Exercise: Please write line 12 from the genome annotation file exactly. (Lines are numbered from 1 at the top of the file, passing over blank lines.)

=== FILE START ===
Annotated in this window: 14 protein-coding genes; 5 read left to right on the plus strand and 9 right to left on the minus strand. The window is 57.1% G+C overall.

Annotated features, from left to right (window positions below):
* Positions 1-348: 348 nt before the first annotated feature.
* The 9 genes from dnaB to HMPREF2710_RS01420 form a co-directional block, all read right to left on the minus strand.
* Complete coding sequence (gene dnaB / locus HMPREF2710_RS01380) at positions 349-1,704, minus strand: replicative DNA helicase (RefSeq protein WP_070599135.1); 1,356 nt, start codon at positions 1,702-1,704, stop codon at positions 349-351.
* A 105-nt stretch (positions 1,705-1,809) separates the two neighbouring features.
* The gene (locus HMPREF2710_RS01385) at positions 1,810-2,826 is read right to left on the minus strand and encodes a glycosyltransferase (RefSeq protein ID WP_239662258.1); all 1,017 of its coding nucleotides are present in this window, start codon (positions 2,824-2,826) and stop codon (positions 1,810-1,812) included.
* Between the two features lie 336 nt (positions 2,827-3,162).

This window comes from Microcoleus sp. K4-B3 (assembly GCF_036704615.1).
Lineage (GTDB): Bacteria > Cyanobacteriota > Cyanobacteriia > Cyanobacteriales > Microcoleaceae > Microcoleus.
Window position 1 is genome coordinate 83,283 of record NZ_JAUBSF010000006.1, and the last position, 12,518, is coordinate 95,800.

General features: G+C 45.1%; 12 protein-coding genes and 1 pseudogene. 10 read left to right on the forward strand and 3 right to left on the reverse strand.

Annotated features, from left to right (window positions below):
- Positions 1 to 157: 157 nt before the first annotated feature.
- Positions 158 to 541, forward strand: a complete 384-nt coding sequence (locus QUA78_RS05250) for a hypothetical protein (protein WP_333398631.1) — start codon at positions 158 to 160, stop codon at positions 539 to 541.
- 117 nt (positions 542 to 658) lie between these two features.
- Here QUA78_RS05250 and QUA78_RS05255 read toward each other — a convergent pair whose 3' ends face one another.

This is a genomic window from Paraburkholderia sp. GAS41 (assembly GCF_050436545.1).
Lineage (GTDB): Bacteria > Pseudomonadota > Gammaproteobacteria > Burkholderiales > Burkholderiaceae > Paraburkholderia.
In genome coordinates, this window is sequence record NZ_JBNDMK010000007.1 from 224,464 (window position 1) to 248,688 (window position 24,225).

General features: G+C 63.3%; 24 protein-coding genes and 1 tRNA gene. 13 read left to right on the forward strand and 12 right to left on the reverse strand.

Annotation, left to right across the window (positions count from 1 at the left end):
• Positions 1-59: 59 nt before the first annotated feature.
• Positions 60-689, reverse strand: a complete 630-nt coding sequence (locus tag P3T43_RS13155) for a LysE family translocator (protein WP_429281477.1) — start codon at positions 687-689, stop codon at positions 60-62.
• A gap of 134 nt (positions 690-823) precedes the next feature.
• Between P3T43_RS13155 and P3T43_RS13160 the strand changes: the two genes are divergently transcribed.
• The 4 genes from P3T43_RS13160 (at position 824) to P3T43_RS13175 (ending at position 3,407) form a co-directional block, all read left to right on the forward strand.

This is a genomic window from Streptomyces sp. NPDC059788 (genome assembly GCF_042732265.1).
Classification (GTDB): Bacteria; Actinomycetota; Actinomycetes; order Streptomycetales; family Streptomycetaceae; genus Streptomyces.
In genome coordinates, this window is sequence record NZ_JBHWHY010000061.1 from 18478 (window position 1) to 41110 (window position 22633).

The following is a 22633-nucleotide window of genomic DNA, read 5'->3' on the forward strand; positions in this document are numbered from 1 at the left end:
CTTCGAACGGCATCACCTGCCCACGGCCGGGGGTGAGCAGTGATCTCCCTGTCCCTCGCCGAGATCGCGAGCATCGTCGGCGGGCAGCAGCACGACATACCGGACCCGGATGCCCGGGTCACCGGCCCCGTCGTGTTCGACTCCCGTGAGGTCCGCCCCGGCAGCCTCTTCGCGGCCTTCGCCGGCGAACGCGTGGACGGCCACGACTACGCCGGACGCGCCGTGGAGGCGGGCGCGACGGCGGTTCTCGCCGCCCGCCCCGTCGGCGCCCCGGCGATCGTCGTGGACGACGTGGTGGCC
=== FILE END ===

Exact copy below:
General features: G+C 45.1%; 12 protein-coding genes and 1 pseudogene. 10 read left to right on the forward strand and 3 right to left on the reverse strand.